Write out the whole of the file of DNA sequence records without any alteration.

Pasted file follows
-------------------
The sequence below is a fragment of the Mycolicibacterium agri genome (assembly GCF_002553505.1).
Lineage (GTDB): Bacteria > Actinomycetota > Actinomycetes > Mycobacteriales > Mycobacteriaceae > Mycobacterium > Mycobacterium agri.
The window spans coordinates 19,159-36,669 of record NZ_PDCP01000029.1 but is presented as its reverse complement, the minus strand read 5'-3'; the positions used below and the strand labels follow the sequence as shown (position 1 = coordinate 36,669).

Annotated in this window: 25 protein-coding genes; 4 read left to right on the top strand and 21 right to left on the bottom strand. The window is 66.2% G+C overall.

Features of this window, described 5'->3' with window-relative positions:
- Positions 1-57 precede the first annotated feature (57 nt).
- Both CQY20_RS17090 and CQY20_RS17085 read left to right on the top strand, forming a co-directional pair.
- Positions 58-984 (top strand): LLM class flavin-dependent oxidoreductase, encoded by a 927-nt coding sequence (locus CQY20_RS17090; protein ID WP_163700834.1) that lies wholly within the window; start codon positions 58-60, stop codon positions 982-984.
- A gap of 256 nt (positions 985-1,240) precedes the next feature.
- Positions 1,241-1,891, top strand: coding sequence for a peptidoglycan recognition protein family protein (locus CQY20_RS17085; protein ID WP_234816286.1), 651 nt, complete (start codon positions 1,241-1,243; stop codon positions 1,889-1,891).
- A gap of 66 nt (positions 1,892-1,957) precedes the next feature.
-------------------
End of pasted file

The sequence below is a fragment of the Mycolicibacterium agri genome (assembly GCF_002553505.1).
Lineage (GTDB): Bacteria > Actinomycetota > Actinomycetes > Mycobacteriales > Mycobacteriaceae > Mycobacterium > Mycobacterium agri.
The window spans coordinates 19,159-36,669 of record NZ_PDCP01000029.1 but is presented as its reverse complement, the minus strand read 5'-3'; the positions used below and the strand labels follow the sequence as shown (position 1 = coordinate 36,669).

Annotated in this window: 25 protein-coding genes; 4 read left to right on the top strand and 21 right to left on the bottom strand. The window is 66.2% G+C overall.

Features of this window, described 5'->3' with window-relative positions:
- Positions 1-57 precede the first annotated feature (57 nt).
- Both CQY20_RS17090 and CQY20_RS17085 read left to right on the top strand, forming a co-directional pair.
- Positions 58-984 (top strand): LLM class flavin-dependent oxidoreductase, encoded by a 927-nt coding sequence (locus CQY20_RS17090; protein ID WP_163700834.1) that lies wholly within the window; start codon positions 58-60, stop codon positions 982-984.
- A gap of 256 nt (positions 985-1,240) precedes the next feature.
- Positions 1,241-1,891, top strand: coding sequence for a peptidoglycan recognition protein family protein (locus CQY20_RS17085; protein ID WP_234816286.1), 651 nt, complete (start codon positions 1,241-1,243; stop codon positions 1,889-1,891).
- A gap of 66 nt (positions 1,892-1,957) precedes the next feature.